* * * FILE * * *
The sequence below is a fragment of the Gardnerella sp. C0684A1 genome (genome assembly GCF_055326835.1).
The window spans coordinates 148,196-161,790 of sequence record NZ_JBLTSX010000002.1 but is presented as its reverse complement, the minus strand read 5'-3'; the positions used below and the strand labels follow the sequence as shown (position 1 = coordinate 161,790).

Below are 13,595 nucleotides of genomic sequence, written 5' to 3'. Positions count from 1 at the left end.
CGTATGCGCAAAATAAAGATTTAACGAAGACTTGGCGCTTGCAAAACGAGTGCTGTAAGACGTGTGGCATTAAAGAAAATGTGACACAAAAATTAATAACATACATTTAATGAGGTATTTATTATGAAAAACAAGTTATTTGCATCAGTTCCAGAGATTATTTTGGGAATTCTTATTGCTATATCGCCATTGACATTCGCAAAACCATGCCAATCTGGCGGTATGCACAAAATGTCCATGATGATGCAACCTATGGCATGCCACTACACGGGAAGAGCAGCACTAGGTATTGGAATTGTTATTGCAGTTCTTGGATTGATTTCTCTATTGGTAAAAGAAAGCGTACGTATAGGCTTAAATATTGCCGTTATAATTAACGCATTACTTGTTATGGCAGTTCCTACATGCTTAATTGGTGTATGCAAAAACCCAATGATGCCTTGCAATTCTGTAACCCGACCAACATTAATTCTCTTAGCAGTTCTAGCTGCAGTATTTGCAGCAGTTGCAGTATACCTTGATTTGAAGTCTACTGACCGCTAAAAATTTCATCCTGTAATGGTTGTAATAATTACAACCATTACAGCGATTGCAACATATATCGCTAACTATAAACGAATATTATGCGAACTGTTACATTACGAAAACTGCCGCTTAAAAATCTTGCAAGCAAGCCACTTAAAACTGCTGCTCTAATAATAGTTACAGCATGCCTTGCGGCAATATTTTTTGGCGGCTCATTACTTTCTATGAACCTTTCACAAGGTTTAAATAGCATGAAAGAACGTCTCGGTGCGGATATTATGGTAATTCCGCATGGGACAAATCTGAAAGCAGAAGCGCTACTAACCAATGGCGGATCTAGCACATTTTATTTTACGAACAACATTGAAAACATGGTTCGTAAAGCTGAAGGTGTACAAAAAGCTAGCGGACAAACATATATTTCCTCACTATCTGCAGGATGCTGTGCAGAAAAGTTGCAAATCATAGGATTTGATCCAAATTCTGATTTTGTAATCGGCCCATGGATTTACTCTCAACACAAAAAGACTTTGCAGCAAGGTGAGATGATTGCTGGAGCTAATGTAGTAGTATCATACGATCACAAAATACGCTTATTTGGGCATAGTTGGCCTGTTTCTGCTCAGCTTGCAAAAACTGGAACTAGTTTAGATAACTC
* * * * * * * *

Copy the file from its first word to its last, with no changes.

The sequence below is a fragment of the Gardnerella sp. C0684A1 genome (genome assembly GCF_055326835.1).
The window spans coordinates 148,196-161,790 of sequence record NZ_JBLTSX010000002.1 but is presented as its reverse complement, the minus strand read 5'-3'; the positions used below and the strand labels follow the sequence as shown (position 1 = coordinate 161,790).

Below are 13,595 nucleotides of genomic sequence, written 5' to 3'. Positions count from 1 at the left end.
CGTATGCGCAAAATAAAGATTTAACGAAGACTTGGCGCTTGCAAAACGAGTGCTGTAAGACGTGTGGCATTAAAGAAAATGTGACACAAAAATTAATAACATACATTTAATGAGGTATTTATTATGAAAAACAAGTTATTTGCATCAGTTCCAGAGATTATTTTGGGAATTCTTATTGCTATATCGCCATTGACATTCGCAAAACCATGCCAATCTGGCGGTATGCACAAAATGTCCATGATGATGCAACCTATGGCATGCCACTACACGGGAAGAGCAGCACTAGGTATTGGAATTGTTATTGCAGTTCTTGGATTGATTTCTCTATTGGTAAAAGAAAGCGTACGTATAGGCTTAAATATTGCCGTTATAATTAACGCATTACTTGTTATGGCAGTTCCTACATGCTTAATTGGTGTATGCAAAAACCCAATGATGCCTTGCAATTCTGTAACCCGACCAACATTAATTCTCTTAGCAGTTCTAGCTGCAGTATTTGCAGCAGTTGCAGTATACCTTGATTTGAAGTCTACTGACCGCTAAAAATTTCATCCTGTAATGGTTGTAATAATTACAACCATTACAGCGATTGCAACATATATCGCTAACTATAAACGAATATTATGCGAACTGTTACATTACGAAAACTGCCGCTTAAAAATCTTGCAAGCAAGCCACTTAAAACTGCTGCTCTAATAATAGTTACAGCATGCCTTGCGGCAATATTTTTTGGCGGCTCATTACTTTCTATGAACCTTTCACAAGGTTTAAATAGCATGAAAGAACGTCTCGGTGCGGATATTATGGTAATTCCGCATGGGACAAATCTGAAAGCAGAAGCGCTACTAACCAATGGCGGATCTAGCACATTTTATTTTACGAACAACATTGAAAACATGGTTCGTAAAGCTGAAGGTGTACAAAAAGCTAGCGGACAAACATATATTTCCTCACTATCTGCAGGATGCTGTGCAGAAAAGTTGCAAATCATAGGATTTGATCCAAATTCTGATTTTGTAATCGGCCCATGGATTTACTCTCAACACAAAAAGACTTTGCAGCAAGGTGAGATGATTGCTGGAGCTAATGTAGTAGTATCATACGATCACAAAATACGCTTATTTGGGCATAGTTGGCCTGTTTCTGCTCAGCTTGCAAAAACTGGAACTAGTTTAGATAACTC